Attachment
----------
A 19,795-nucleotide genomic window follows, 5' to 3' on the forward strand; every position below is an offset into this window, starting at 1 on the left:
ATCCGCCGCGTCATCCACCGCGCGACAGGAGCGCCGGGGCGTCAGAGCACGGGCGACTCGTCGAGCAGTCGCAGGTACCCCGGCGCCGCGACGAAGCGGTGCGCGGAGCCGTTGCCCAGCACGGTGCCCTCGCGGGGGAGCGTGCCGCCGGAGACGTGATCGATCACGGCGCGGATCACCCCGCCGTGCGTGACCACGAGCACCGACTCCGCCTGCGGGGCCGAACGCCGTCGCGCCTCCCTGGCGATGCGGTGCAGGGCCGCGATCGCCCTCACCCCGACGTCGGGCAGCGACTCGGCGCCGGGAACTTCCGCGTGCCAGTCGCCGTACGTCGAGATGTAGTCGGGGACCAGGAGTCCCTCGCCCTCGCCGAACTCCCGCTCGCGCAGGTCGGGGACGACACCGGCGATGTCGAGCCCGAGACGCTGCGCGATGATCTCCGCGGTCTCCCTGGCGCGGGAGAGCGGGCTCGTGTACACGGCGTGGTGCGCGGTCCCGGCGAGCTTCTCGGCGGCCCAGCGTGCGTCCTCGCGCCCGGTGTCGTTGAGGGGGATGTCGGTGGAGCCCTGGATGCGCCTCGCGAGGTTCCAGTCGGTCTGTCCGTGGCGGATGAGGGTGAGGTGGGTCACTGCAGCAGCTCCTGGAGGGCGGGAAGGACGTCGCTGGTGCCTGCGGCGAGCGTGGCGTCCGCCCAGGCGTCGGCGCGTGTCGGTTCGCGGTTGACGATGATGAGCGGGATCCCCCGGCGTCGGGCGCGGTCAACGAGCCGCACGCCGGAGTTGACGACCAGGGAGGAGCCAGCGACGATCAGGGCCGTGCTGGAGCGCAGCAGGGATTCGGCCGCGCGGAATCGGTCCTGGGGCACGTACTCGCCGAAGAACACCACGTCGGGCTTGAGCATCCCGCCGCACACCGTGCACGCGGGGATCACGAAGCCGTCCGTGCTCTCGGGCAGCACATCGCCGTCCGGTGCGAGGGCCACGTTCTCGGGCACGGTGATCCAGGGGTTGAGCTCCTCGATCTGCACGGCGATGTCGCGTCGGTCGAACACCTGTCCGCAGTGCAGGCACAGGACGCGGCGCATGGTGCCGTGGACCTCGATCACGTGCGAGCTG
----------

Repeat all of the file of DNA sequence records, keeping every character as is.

A 19,795-nucleotide genomic window follows, 5' to 3' on the forward strand; every position below is an offset into this window, starting at 1 on the left:
ATCCGCCGCGTCATCCACCGCGCGACAGGAGCGCCGGGGCGTCAGAGCACGGGCGACTCGTCGAGCAGTCGCAGGTACCCCGGCGCCGCGACGAAGCGGTGCGCGGAGCCGTTGCCCAGCACGGTGCCCTCGCGGGGGAGCGTGCCGCCGGAGACGTGATCGATCACGGCGCGGATCACCCCGCCGTGCGTGACCACGAGCACCGACTCCGCCTGCGGGGCCGAACGCCGTCGCGCCTCCCTGGCGATGCGGTGCAGGGCCGCGATCGCCCTCACCCCGACGTCGGGCAGCGACTCGGCGCCGGGAACTTCCGCGTGCCAGTCGCCGTACGTCGAGATGTAGTCGGGGACCAGGAGTCCCTCGCCCTCGCCGAACTCCCGCTCGCGCAGGTCGGGGACGACACCGGCGATGTCGAGCCCGAGACGCTGCGCGATGATCTCCGCGGTCTCCCTGGCGCGGGAGAGCGGGCTCGTGTACACGGCGTGGTGCGCGGTCCCGGCGAGCTTCTCGGCGGCCCAGCGTGCGTCCTCGCGCCCGGTGTCGTTGAGGGGGATGTCGGTGGAGCCCTGGATGCGCCTCGCGAGGTTCCAGTCGGTCTGTCCGTGGCGGATGAGGGTGAGGTGGGTCACTGCAGCAGCTCCTGGAGGGCGGGAAGGACGTCGCTGGTGCCTGCGGCGAGCGTGGCGTCCGCCCAGGCGTCGGCGCGTGTCGGTTCGCGGTTGACGATGATGAGCGGGATCCCCCGGCGTCGGGCGCGGTCAACGAGCCGCACGCCGGAGTTGACGACCAGGGAGGAGCCAGCGACGATCAGGGCCGTGCTGGAGCGCAGCAGGGATTCGGCCGCGCGGAATCGGTCCTGGGGCACGTACTCGCCGAAGAACACCACGTCGGGCTTGAGCATCCCGCCGCACACCGTGCACGCGGGGATCACGAAGCCGTCCGTGCTCTCGGGCAGCACATCGCCGTCCGGTGCGAGGGCCACGTTCTCGGGCACGGTGATCCAGGGGTTGAGCTCCTCGATCTGCACGGCGATGTCGCGTCGGTCGAACACCTGTCCGCAGTGCAGGCACAGGACGCGGCGCATGGTGCCGTGGACCTCGATCACGTGCGAGCTG